Great progress was made on the new version of the API for the Clojure NDArray and Symbol APIs by Kedar Bellare. We now have an experimental new version of the apis that are generated more directly from the C code so that we can have more control over the output.

For example the new version of the generated api for NDArray looks like:

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(defn
 activation
 "Applies an activation function element-wise to the input.
  
  The following activation functions are supported:
  
  - `relu`: Rectified Linear Unit, :math:`y = max(x, 0)`
  - `sigmoid`: :math:`y = \\frac{1}{1 + exp(-x)}`
  - `tanh`: Hyperbolic tangent, :math:`y = \\frac{exp(x) - exp(-x)}{exp(x) + exp(-x)}`
  - `softrelu`: Soft ReLU, or SoftPlus, :math:`y = log(1 + exp(x))`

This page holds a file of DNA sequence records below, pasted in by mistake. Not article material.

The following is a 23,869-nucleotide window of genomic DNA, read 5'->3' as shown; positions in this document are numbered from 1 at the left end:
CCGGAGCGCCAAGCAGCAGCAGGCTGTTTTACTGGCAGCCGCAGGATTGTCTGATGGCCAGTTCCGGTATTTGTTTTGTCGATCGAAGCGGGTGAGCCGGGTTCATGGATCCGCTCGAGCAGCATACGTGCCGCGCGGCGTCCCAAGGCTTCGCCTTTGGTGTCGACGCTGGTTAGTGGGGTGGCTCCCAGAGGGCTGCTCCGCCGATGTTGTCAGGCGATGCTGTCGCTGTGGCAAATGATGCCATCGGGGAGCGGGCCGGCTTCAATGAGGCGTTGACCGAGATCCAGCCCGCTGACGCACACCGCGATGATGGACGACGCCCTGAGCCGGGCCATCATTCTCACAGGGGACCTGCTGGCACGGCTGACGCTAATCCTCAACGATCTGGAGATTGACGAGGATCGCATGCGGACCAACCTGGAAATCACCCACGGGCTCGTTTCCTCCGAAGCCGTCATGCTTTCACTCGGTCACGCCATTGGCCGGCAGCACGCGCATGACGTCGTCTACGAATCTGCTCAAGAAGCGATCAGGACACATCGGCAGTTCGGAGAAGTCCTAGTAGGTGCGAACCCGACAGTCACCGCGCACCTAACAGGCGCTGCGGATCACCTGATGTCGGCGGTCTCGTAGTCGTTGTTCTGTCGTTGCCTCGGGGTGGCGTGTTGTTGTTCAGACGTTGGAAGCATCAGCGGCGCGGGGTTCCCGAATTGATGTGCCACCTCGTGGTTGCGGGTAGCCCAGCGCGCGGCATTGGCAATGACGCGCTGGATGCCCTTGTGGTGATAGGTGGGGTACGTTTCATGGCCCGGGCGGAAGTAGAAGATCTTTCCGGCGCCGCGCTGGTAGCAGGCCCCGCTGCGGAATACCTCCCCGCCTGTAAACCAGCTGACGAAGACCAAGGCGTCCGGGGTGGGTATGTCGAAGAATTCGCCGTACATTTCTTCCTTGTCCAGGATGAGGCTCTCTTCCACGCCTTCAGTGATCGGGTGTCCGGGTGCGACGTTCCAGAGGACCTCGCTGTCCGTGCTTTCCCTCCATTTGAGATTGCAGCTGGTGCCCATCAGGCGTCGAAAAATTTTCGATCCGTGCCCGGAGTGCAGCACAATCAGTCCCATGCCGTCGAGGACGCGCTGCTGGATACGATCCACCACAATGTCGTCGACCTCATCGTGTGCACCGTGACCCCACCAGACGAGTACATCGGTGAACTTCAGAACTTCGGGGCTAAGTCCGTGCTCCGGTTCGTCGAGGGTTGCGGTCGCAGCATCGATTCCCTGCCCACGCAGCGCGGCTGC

- `softsign`: :math:`y = \\frac{x}{1 + abs(x)}`
  
  
  
  Defined in src/operator/nn/activation.cc:L167
  
  `data`: The input array.
  `act-type`: Activation function to be applied.
  `out`: Output array. (optional)"
 ([data act-type] (activation {:data data, :act-type act-type}))
 ([{:keys [data act-type out], :or {out nil}, :as opts}]
  (util/coerce-return
   (NDArrayAPI/Activation data act-type (util/->option out)))))

as opposed to:

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(defn
 activation
 ([& nd-array-and-params]
  (util/coerce-return
   (NDArray/Activation
    (util/coerce-param
     nd-array-and-params
     #{"scala.collection.Seq"})))))

So much nicer!!!

BERT (State of the Art for NLP)

We also have some really exciting examples for BERT in a PR that will be merged soon. If you are not familiar with BERT, this blog post is a good overview. Basically, it’s the state of the art in NLP right now. With the help of exported models from GluonNLP, we can do both inference and fine tuning of BERT models in MXNet with Clojure! This is an excellent example of cross fertilization across the GluonNLP, Scala, and Clojure MXNet projects.